Where There Is No Google

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By Kirby P. Riley
July 3, 2018
There's a problem in rural Eswatini. It's a problem that plagues rural communities around the world. Students in rural Eswatini are expected to perform at comparable levels to their city dwelling counterparts. However, rural Swazi students live in communities that often lack resources. While teaching my students, I noticed that we are attempting to educate young people in the information age without access to information. As the internet became more robust and resourceful, I thought that everyone was benefiting from this information boom. I thought that everyone could "just Google it". 

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Chalkboard notes from Kiwix presentation

Two years ago, I moved to rural Eswatini and quickly realized that it's impossible to "just Google it" when your community lacks infrastructure for reliable internet connection. The high cost of internet usage also factors into its accessibility to rural communities. I was not alone in this observation. Enter information repository, Wikipedia. For years, Wikipedia had done regular backups of its entire database which includes millions of articles and images spanning all the world's knowledge. Some time ago, Wikipedia decided that they would make these database backups available for download to the public. Several programmers began to design programs that could read and make sense of those Wikipedia datasets. From these efforts, we have Kiwix, an offline browser and content reader. Kiwix turns Wikipedia datasets into a fully functional version of Wikipedia offline.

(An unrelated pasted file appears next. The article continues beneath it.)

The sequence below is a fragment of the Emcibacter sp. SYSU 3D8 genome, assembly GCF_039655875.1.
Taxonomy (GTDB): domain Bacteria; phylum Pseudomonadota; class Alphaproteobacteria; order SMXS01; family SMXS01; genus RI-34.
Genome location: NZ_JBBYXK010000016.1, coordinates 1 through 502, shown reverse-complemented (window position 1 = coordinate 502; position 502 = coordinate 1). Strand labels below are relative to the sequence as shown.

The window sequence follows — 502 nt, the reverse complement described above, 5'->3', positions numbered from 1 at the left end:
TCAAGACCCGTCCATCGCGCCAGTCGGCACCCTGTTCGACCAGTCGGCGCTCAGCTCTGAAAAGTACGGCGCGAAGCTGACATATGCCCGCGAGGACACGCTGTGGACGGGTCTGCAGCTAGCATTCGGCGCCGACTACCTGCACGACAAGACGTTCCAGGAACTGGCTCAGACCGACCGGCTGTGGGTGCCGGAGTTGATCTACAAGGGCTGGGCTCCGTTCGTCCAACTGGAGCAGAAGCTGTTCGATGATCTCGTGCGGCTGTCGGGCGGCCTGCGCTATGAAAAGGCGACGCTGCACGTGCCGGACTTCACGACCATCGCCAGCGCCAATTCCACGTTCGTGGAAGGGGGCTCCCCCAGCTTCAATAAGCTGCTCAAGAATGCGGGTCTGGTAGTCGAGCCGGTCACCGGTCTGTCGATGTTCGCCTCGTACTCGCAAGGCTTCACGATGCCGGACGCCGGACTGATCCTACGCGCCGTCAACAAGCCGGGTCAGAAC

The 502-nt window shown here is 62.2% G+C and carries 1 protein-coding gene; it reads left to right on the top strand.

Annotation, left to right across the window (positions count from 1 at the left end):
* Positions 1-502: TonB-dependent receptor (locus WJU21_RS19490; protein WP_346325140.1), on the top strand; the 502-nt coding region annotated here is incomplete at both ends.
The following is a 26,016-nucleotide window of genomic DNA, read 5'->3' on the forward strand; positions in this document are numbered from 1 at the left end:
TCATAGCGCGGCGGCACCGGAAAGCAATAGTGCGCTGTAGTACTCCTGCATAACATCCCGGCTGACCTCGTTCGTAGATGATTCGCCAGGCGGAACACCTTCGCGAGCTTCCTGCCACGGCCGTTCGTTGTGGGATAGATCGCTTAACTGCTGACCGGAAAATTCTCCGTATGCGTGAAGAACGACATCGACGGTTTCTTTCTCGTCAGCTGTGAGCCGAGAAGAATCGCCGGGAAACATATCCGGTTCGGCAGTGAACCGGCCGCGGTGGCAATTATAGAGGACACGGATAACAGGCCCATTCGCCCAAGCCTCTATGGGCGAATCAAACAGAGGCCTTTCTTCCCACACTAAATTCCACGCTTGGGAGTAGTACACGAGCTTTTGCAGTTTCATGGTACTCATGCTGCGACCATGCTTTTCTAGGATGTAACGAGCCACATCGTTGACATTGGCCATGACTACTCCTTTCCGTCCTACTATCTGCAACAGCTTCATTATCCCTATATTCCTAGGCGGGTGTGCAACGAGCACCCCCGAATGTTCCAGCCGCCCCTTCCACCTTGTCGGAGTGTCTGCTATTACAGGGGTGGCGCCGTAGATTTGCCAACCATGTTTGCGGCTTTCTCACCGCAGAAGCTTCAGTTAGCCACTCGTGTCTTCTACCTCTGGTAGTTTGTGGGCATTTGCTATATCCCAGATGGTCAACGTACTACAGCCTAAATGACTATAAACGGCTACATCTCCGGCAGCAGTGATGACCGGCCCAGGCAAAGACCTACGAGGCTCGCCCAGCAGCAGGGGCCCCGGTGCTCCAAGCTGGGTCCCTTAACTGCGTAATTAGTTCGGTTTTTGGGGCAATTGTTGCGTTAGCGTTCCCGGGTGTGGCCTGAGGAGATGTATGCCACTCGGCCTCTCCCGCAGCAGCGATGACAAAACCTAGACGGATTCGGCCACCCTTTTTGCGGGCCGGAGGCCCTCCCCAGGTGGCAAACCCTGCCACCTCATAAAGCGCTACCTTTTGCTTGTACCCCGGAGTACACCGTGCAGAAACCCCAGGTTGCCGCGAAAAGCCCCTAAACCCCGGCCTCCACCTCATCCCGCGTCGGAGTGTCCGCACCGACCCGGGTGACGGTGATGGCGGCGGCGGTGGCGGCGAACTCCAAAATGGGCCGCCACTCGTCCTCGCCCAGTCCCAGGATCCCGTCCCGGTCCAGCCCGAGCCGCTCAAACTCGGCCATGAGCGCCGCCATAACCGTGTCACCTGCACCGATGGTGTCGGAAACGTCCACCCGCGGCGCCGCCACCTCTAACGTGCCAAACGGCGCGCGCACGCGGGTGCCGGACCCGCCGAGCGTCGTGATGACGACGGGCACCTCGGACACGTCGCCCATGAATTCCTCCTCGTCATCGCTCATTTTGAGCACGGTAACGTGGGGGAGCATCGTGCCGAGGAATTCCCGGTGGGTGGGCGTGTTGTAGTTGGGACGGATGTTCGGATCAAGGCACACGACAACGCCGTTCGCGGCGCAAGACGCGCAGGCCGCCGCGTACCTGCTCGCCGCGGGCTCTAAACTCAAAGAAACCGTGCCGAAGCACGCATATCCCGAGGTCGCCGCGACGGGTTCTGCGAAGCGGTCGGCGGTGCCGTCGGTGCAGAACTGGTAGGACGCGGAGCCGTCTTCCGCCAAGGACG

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Teacher using Kiwix software as an educational tool with students

After playing around with the program, I presented it to my principal and teaching counterpart. They were impressed with the Kiwix functionality and agreed that we needed these resources in our school's computer lab. This past January, we installed the Kiwix software and several Wikipedia packages, and began teaching our students how to use the software. The students are excited because they can learn about anything that piques their interests. Teachers are excited because they have another resource to prepare lectures and lesson plans. My principal exclaimed his excitement after seeing students use the software saying, "this is almost like we have the internet". 

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Kirby and Response Volunteer Dina presenting Kiwix software to students at School for the Deaf
Since January, I have been teaching students and teachers around Eswatini how to use the Kiwix software and accompanying Wikipedia packages. Students have been using the software for homework assistance and exam preparation. Some students used the offline Wikipedia to support their respective arguments in preparation for debates. Teachers have used the offline Wikipedia to provide students with additional explanations of complex subjects. The possibilities are as vast as one's imagination.
Kirby P. Riley